Scottish National Dictionary (1700–)
SOWP, v.2, n.2 Also soup. [sʌup]
I. v. tr. and intr. To soak, drench, saturate, seep (Sc. 1808 Jam.; Bnff., Kcd., Lnk., Dmf. 1971). Also in n.Eng. dial. Chiefly in ppl.adjs. sowpin (weet), sowpit, soaking, drenched (Bnff. 1866 Gregor D. Bnff. 176).
Mry. 1806 J. Cock Simple Strains 117:
Quo' Meg, “the fint ane dry I'll get, They're soupet sae, wi' sna' an' wet.” Bnff. 1866 Gregor D. Bnff. 176:
The rain souppit through the reef. Abd. 1922 Swatches o' Hamespun 71:
I'm soupin' wi' sweat. m.Sc. 1967 Scotsman (3 June) Suppl. 6:
A gorse spike, about two feet above the pressed, sowpit grass.
II. n. 1. Rain, wet weather (Rxb. 1923 Watson W.-B.; Abd. 1930).
Abd. 1734 Session Papers, Principal King's Coll. v. Forbes (11 June) 2:
If green Divots had been put thereon, they would, by the Soup of the Winter, have carried off the Couples and the whole Roof.
2. A state of wetness (Bnff. 1866 Gregor D. Bnff. 176); specif., a marsh, a bog, a wet spongy piece of ground (Abd. 1925).
3. Water for washing, lather, soapsuds (Lnk., sm.Sc. 1971). Comb. a dirty sowp, a quantity of water made dirty (Rxb. 1923 Watson W.-B.). Phr. to give (clothes) a sowp, to wash clothes.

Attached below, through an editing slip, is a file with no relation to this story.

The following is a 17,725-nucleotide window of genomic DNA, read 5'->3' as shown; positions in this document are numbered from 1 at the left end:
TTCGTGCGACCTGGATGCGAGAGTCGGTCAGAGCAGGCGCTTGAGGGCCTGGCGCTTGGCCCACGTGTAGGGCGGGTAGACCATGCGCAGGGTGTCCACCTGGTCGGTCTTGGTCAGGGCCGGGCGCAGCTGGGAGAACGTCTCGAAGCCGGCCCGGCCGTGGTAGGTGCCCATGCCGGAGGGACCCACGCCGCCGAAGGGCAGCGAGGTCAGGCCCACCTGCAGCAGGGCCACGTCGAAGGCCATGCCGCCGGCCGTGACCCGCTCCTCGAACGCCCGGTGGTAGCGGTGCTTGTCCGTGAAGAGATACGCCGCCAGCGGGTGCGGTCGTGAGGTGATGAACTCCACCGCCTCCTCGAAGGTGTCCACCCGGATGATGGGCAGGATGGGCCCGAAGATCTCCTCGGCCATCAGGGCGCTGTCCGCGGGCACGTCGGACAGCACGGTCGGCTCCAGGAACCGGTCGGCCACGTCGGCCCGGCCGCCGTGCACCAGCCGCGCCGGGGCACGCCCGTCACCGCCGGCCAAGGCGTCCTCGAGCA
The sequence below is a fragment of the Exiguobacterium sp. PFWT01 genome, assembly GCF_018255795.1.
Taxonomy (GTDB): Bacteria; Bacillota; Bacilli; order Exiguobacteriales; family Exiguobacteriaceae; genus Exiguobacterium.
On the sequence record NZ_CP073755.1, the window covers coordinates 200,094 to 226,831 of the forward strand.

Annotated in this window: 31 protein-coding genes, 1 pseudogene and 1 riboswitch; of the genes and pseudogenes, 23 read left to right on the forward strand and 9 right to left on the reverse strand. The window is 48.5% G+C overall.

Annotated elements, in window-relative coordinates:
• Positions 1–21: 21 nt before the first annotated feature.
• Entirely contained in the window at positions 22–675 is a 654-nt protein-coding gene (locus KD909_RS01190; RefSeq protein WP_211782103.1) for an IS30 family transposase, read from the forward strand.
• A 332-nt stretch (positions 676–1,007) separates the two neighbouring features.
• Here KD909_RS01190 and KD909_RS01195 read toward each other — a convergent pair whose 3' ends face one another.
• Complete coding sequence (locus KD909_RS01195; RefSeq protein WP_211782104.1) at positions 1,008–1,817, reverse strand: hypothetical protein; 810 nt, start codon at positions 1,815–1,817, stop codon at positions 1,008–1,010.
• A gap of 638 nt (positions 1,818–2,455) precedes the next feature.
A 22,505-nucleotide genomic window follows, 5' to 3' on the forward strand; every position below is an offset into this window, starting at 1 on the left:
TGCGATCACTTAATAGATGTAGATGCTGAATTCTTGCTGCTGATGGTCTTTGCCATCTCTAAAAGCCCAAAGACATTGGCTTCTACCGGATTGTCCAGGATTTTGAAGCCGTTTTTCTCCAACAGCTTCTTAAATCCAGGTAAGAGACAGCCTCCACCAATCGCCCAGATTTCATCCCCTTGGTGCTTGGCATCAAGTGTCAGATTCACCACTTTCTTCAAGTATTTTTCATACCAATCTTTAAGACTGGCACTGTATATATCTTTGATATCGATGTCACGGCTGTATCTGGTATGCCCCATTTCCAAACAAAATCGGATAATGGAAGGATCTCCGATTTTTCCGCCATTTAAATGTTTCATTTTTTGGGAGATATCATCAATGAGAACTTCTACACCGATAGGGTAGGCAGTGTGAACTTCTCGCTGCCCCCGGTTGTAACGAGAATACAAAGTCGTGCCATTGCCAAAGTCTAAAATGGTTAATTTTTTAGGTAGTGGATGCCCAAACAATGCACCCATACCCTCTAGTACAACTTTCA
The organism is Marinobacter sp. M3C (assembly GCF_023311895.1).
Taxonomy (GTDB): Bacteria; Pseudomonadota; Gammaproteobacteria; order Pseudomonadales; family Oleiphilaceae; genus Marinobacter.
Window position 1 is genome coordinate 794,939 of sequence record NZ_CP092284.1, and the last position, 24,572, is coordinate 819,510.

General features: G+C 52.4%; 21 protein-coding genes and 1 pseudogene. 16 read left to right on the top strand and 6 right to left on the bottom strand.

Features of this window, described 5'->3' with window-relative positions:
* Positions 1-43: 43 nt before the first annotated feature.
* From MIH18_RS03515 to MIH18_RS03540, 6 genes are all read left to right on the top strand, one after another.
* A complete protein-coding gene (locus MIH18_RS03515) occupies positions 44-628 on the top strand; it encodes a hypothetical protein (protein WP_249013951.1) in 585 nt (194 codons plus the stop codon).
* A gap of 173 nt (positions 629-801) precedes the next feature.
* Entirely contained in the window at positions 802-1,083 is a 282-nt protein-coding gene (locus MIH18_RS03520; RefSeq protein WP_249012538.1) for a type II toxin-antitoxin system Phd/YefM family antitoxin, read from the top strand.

Gall. 1824 MacTaggart Gallov. Encycl. 432:
When washing, she [a washerwoman] gives the clothes her first sowp, and then again her second sowp; which means, first and second washes. Kcb. 1897 A. J. Armstrong R. Rankine at Exhibition 26:
His dochter wad be nane the waur o' bein' ca'd through a warm sowp, ranged, wrung and hung oot to dry. Kcb. 1900 4 :
When the sowp is nicely risen all over with soapy bubbles it is said to be freeth.
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"Sowp v.2, n.2". Dictionary of the Scots Language. 2004. Scottish Language Dictionaries Ltd. Accessed 25 May 2017 <http://www.dsl.ac.uk/entry/snd/sowp_v2_n2>
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